Did you resolve this issue in the end? I'm seeing the same thing running a compliance job that calls an nsh script.
I 'solved' my problem by limiting the concurrency. Seems to be a performance issue.
I have generally found that this is connected to having MaxNshProxyContexts set too low. This is very important if you are using the NSH proxy and should be kept fairly high to allow sufficient NSH connections to process all the jobs and/or client requests. In my experience, you always end up with more NSH connections than you would expect from running jobs.
You also need to keep an eye on MaxNshProxyThreads, but this does not need to be as high as the proxy multiplexes a number of contexts on each thread.
Thanks, that's very useful. I'm added it to my list of items to investigate. Could you give any idea of the sorts of numbers that are suitable for MaxNshProxyContexts and MaxNshProxyThreads?
My experience here is from 8.0, and this area has changed from 7.6, so almost certainly does not all apply on 7.x. This is also a complex topic and so I cannot cover everything here.
The numbers depend on the type of jobs being run and how many NSH connections that they run. It also depends whether you have a single NSH proxy for everything or whether the JOB Servers are also configured as NSH proxies (this is often the case with 8.0, esp. if you are using automation principals or SOCKS proxies).
MaxNshProxyThreads controls the number of threads used to handle NSH connections. MaxNshProxyContexts controls the maximum number of NSH connections from both users with NSH and for jobs running NSH commands. Normally multiple NSH connections are handled by a single thread and so MaxNshProxyContexts should always be higher than MaxNshProxyThreads (generally a multiple of it).
The only exception to this is if NshProxyMaxThreadIdleTime is set to -1. In this case, each NSH connection is allocated a specific thread and so there is no point allocating more contexts than there are threads.
So defining these values will be based on your particular use case, but you might start out with something like:
If you are also connecting NSH clients to this NSH proxy (as well as just running NSH jobs through it), you may want to increase MaxNshProxyContexts even more.
The main challenge is working out the number of NSH connections that your jobs generate, because each job may create multiple NSH connections, for example "ls -la | grep dir" will use 2 NSH connections. One file deploy job also seems to use multiple NSH connections.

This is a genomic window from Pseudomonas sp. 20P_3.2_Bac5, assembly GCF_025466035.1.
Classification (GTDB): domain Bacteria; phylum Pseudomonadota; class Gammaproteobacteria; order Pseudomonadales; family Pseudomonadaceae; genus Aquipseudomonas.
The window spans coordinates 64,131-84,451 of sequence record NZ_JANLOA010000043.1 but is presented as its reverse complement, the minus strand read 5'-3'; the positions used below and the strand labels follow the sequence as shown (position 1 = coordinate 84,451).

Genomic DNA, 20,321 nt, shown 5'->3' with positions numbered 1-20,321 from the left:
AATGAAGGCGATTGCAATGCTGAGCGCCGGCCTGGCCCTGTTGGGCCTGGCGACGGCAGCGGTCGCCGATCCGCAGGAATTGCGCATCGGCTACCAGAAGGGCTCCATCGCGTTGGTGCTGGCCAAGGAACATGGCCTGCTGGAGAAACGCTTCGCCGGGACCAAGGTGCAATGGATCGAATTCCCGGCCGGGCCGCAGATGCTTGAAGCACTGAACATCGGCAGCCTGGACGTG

We've come across this problem as well in an effort to enable the use of automation principals on a limited number of servers. After setting up NSH proxies on our appservers and setting them to use nsh proxies by default, a number of jobs (file deploys) started failing with the above error presumably because of a lack of available NSH Proxy "Contexts". I've since increased this from the default setting (or what was previously set) of 20 to 200, but I'm not sure if I need to change anything else as well to avoid this error.
Will I see jobs fails because MaxNshProxyThreads is too low, or just poor performance? This is currently set to 3.
What is the relation of MaxWorkItemThreads to MaxNshProxyThreads? We've recently set this to 50 for unrelated reasons, but I'm unsure if a higher number of WorkItemThreads would help or exacerbate the problem of running out of NshProxyContexts/NshProxyThreads (i.e. is it possible that the number of required NshProxyContexts/Threads could increase as the number of WorkItemThreads increases).
Would setting NshProxyMaxThreadIdleTime to 0 cause any nsh thread to immediately time out? This doesn't seem like it would be very good for performance. This is set to 500 in our (hopefully default) environment, so moving it to 0 seems like it would be a precipitous change. Also, do NshProxySocketOperationTimeout (set to 7200) or NshProxySocketConnectTimeout (set to 60) need to be changed?
Other than the potential to overwhelm the appservers, would there be any overt problems caused by just setting the NshContexts and/or NshThreads to an extremely high number while we work out more appropriate values? We've never used an NSH proxy before so we've no idea what kind of numbers we need, except that it needs to be large enough to absolutely avoid the "SSO Error"
I'll try and answer some of these, but I don't have all the answers here.
On MaxNshProxyThreads, this should be increased. A general guideline is a ratio of about 5:1, so if MaxNshProxyContexts is set to 200, you should have MaxNshProxyThreads set to about 40. In general a higher ratio will result in lower performance, although it may eventually result in timeouts and failures.
You should keep WorkItemThreads at 50 as I believe this is unrelated to MaxNshProxyThreads (not 100% sure on this though).
Setting NshProxyMaxThreadIdleTime to 0 actually sets the timeout to never expire rather than immediately expire. In most cases 500 should be fine, we dropped it to zero during testing as we thought that some SOCKS proxy challenges were related to this. In retrospect, this may have been a red herring.
Not sure on the NSH Proxy Socket timeout parameters, but we have left them at the defaults.
As you say, setting the NSH threads (these are the ones that use the resources) too high will just consume app server resources, so potentially affect JVM parameters.
This is interesting. We get errors like that in what seems to be completely different circumstances than most of the posts above.
Here goes: BL 8.0 SP5 Patch 1, (also true in SP1 and even before, under BL 7.4.6) everything running on Solaris 10 servers